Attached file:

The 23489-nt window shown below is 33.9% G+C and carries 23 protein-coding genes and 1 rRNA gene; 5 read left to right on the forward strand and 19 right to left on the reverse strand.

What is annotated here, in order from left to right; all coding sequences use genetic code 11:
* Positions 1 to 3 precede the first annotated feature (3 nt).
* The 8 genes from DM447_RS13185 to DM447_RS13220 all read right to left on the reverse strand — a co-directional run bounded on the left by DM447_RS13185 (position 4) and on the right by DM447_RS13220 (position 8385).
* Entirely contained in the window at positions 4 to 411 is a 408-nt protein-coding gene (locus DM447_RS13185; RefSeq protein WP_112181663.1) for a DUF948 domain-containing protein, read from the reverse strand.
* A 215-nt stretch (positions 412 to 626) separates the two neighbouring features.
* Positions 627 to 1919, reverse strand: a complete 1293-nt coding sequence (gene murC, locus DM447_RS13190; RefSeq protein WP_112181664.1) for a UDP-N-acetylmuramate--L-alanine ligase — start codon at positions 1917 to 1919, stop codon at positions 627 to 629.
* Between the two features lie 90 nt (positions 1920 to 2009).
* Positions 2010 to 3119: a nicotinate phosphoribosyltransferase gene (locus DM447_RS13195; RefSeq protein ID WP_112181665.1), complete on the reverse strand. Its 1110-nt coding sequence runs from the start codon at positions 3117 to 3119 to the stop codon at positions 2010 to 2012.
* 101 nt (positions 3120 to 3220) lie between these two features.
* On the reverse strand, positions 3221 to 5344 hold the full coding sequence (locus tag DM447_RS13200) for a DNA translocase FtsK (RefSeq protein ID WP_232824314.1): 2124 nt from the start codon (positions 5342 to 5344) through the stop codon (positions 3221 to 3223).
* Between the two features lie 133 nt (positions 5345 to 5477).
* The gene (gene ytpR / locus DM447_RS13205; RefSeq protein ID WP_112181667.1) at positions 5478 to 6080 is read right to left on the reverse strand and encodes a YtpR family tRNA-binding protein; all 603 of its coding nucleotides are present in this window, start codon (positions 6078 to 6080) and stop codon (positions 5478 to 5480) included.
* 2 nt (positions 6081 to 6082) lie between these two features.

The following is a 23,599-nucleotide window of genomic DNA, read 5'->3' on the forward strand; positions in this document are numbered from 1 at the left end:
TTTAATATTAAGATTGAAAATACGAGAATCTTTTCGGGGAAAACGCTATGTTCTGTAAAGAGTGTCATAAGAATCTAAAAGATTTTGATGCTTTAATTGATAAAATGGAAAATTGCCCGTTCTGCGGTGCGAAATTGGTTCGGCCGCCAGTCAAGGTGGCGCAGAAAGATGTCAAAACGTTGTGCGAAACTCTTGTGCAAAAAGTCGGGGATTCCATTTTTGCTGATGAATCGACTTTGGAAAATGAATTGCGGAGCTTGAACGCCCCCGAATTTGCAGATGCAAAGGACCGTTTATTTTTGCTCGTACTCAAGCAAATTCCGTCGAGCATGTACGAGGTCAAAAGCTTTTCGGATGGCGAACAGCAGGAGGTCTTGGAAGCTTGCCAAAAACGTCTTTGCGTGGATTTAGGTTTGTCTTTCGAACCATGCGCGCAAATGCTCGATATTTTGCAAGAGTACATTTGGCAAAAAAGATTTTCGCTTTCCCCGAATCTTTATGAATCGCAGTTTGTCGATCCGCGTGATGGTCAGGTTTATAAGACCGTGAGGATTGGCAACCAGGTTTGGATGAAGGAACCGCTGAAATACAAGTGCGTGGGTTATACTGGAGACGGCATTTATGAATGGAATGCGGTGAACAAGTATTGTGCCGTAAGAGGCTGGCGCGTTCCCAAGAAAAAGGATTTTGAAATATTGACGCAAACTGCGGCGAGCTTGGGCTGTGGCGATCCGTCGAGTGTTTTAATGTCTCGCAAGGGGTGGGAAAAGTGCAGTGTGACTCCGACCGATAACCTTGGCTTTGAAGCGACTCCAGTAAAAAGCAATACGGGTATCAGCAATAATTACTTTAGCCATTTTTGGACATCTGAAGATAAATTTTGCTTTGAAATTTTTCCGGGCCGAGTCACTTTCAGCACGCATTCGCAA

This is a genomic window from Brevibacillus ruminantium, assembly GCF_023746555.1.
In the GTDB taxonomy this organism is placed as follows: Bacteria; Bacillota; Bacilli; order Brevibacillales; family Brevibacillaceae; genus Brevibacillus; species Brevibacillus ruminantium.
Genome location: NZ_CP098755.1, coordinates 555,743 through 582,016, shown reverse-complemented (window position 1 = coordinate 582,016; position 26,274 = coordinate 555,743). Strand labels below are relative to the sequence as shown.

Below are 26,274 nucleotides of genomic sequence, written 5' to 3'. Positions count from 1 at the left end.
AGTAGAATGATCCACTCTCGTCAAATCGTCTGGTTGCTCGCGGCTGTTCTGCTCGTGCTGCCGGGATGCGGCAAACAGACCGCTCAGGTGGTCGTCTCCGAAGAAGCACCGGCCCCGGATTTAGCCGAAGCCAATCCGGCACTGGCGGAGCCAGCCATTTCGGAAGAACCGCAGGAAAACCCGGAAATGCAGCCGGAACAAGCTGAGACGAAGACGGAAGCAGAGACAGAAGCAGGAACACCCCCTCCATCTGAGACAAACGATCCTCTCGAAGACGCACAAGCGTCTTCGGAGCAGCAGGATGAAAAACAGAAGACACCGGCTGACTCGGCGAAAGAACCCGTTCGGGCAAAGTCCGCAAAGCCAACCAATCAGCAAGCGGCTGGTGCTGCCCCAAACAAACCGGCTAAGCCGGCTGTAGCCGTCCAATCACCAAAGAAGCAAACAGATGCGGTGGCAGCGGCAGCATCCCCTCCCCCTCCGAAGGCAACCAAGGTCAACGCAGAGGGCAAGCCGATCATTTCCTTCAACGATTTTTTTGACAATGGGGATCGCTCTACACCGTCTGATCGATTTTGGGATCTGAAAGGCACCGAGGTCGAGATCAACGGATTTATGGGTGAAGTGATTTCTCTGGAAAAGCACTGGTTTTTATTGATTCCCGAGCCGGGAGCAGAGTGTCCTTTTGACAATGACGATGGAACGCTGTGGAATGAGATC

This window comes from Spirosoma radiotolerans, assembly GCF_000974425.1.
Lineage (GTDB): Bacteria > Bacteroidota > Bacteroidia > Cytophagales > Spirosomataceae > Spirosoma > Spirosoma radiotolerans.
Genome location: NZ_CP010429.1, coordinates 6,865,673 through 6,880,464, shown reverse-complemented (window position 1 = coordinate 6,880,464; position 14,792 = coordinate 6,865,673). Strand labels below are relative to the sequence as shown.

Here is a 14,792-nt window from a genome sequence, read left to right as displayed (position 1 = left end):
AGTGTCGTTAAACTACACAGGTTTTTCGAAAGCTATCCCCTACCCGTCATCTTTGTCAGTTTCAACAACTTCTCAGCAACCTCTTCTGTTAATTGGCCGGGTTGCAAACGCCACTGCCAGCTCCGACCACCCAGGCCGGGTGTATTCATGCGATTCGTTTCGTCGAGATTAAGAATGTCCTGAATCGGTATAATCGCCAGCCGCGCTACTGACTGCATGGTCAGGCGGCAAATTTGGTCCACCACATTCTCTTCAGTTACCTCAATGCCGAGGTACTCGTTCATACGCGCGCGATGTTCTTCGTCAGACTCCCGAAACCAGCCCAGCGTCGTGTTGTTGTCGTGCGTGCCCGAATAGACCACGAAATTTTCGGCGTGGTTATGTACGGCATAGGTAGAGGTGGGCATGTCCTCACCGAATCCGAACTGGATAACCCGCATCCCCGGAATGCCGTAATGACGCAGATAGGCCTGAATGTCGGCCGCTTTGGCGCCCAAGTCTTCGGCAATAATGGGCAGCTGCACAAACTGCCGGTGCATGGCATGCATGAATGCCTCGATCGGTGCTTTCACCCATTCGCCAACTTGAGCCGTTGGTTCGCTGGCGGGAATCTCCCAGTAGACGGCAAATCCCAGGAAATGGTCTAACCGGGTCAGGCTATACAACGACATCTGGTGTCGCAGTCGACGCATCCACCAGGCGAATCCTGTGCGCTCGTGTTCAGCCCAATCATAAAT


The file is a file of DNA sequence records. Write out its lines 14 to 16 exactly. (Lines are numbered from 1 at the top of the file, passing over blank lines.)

* 2 nt (positions 6081 to 6082) lie between these two features.

The following is a 23,599-nucleotide window of genomic DNA, read 5'->3' on the forward strand; positions in this document are numbered from 1 at the left end:
TTTAATATTAAGATTGAAAATACGAGAATCTTTTCGGGGAAAACGCTATGTTCTGTAAAGAGTGTCATAAGAATCTAAAAGATTTTGATGCTTTAATTGATAAAATGGAAAATTGCCCGTTCTGCGGTGCGAAATTGGTTCGGCCGCCAGTCAAGGTGGCGCAGAAAGATGTCAAAACGTTGTGCGAAACTCTTGTGCAAAAAGTCGGGGATTCCATTTTTGCTGATGAATCGACTTTGGAAAATGAATTGCGGAGCTTGAACGCCCCCGAATTTGCAGATGCAAAGGACCGTTTATTTTTGCTCGTACTCAAGCAAATTCCGTCGAGCATGTACGAGGTCAAAAGCTTTTCGGATGGCGAACAGCAGGAGGTCTTGGAAGCTTGCCAAAAACGTCTTTGCGTGGATTTAGGTTTGTCTTTCGAACCATGCGCGCAAATGCTCGATATTTTGCAAGAGTACATTTGGCAAAAAAGATTTTCGCTTTCCCCGAATCTTTATGAATCGCAGTTTGTCGATCCGCGTGATGGTCAGGTTTATAAGACCGTGAGGATTGGCAACCAGGTTTGGATGAAGGAACCGCTGAAATACAAGTGCGTGGGTTATACTGGAGACGGCATTTATGAATGGAATGCGGTGAACAAGTATTGTGCCGTAAGAGGCTGGCGCGTTCCCAAGAAAAAGGATTTTGAAATATTGACGCAAACTGCGGCGAGCTTGGGCTGTGGCGATCCGTCGAGTGTTTTAATGTCTCGCAAGGGGTGGGAAAAGTGCAGTGTGACTCCGACCGATAACCTTGGCTTTGAAGCGACTCCAGTAAAAAGCAATACGGGTATCAGCAATAATTACTTTAGCCATTTTTGGACATCTGAAGATAAATTTTGCTTTGAAATTTTTCCGGGCCGAGTCACTTTCAGCACGCATTCGCAA